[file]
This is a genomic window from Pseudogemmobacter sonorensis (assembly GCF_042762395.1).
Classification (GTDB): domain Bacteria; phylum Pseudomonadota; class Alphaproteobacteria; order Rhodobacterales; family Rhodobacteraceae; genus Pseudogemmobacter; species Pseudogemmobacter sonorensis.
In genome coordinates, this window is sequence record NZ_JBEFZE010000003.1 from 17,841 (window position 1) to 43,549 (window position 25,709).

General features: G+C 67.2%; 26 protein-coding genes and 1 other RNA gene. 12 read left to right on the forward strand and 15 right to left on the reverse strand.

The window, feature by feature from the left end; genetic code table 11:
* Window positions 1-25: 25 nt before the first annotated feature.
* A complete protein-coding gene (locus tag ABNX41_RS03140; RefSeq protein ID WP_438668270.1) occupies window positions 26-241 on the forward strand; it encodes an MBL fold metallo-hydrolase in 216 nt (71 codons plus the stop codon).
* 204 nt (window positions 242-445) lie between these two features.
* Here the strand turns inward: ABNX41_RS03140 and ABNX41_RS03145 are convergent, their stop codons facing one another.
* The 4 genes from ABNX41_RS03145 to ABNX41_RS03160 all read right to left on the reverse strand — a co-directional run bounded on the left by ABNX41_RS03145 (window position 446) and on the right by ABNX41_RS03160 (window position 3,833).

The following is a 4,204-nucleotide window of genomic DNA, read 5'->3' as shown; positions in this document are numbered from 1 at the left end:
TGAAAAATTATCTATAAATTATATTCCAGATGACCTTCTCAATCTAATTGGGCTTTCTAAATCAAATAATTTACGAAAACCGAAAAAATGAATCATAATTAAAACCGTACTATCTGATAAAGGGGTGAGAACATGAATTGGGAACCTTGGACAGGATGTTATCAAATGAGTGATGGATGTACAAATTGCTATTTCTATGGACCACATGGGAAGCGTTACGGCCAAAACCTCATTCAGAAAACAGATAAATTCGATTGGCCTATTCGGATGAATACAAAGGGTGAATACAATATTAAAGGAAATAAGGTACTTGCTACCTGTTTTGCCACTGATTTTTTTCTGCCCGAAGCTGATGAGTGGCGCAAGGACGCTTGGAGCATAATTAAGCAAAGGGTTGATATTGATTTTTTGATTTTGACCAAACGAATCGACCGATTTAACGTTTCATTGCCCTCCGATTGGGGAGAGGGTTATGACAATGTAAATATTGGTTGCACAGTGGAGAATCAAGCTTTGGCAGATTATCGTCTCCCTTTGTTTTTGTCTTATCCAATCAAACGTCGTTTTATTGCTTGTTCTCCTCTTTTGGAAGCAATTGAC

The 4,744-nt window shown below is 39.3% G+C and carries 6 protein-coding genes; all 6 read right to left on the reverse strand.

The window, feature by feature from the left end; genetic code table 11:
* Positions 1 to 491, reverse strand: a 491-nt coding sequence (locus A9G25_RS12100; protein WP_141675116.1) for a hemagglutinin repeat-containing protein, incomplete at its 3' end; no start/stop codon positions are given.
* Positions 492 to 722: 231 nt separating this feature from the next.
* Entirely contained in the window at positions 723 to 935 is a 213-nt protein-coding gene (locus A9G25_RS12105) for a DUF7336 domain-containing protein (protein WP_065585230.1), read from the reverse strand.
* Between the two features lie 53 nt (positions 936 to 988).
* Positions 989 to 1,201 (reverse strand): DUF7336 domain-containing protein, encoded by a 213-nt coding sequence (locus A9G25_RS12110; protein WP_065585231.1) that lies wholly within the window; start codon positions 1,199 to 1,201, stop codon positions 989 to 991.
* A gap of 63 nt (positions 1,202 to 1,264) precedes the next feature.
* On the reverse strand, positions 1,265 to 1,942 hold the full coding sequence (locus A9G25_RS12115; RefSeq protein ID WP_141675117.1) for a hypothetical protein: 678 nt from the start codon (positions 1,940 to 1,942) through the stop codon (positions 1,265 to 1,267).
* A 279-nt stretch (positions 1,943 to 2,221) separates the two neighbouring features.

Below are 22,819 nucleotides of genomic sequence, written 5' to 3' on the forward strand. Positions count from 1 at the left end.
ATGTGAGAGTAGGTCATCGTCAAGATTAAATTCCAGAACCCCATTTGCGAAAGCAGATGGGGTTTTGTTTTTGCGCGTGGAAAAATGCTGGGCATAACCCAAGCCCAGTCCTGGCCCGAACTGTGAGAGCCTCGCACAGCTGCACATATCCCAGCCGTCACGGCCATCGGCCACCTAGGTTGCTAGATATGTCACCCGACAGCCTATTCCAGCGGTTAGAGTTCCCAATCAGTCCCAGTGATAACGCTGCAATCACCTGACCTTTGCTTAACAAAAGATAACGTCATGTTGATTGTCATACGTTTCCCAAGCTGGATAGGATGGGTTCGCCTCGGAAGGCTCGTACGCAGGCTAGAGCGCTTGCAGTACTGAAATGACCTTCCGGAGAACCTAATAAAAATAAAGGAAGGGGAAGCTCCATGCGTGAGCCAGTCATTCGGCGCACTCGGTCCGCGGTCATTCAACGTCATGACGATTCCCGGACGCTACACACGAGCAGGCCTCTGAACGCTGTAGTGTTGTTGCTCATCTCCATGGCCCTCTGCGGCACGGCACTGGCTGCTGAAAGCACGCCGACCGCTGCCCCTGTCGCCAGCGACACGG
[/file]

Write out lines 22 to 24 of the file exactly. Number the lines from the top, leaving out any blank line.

* A 279-nt stretch (positions 1,943 to 2,221) separates the two neighbouring features.

Below are 22,819 nucleotides of genomic sequence, written 5' to 3' on the forward strand. Positions count from 1 at the left end.
ATGTGAGAGTAGGTCATCGTCAAGATTAAATTCCAGAACCCCATTTGCGAAAGCAGATGGGGTTTTGTTTTTGCGCGTGGAAAAATGCTGGGCATAACCCAAGCCCAGTCCTGGCCCGAACTGTGAGAGCCTCGCACAGCTGCACATATCCCAGCCGTCACGGCCATCGGCCACCTAGGTTGCTAGATATGTCACCCGACAGCCTATTCCAGCGGTTAGAGTTCCCAATCAGTCCCAGTGATAACGCTGCAATCACCTGACCTTTGCTTAACAAAAGATAACGTCATGTTGATTGTCATACGTTTCCCAAGCTGGATAGGATGGGTTCGCCTCGGAAGGCTCGTACGCAGGCTAGAGCGCTTGCAGTACTGAAATGACCTTCCGGAGAACCTAATAAAAATAAAGGAAGGGGAAGCTCCATGCGTGAGCCAGTCATTCGGCGCACTCGGTCCGCGGTCATTCAACGTCATGACGATTCCCGGACGCTACACACGAGCAGGCCTCTGAACGCTGTAGTGTTGTTGCTCATCTCCATGGCCCTCTGCGGCACGGCACTGGCTGCTGAAAGCACGCCGACCGCTGCCCCTGTCGCCAGCGACACGG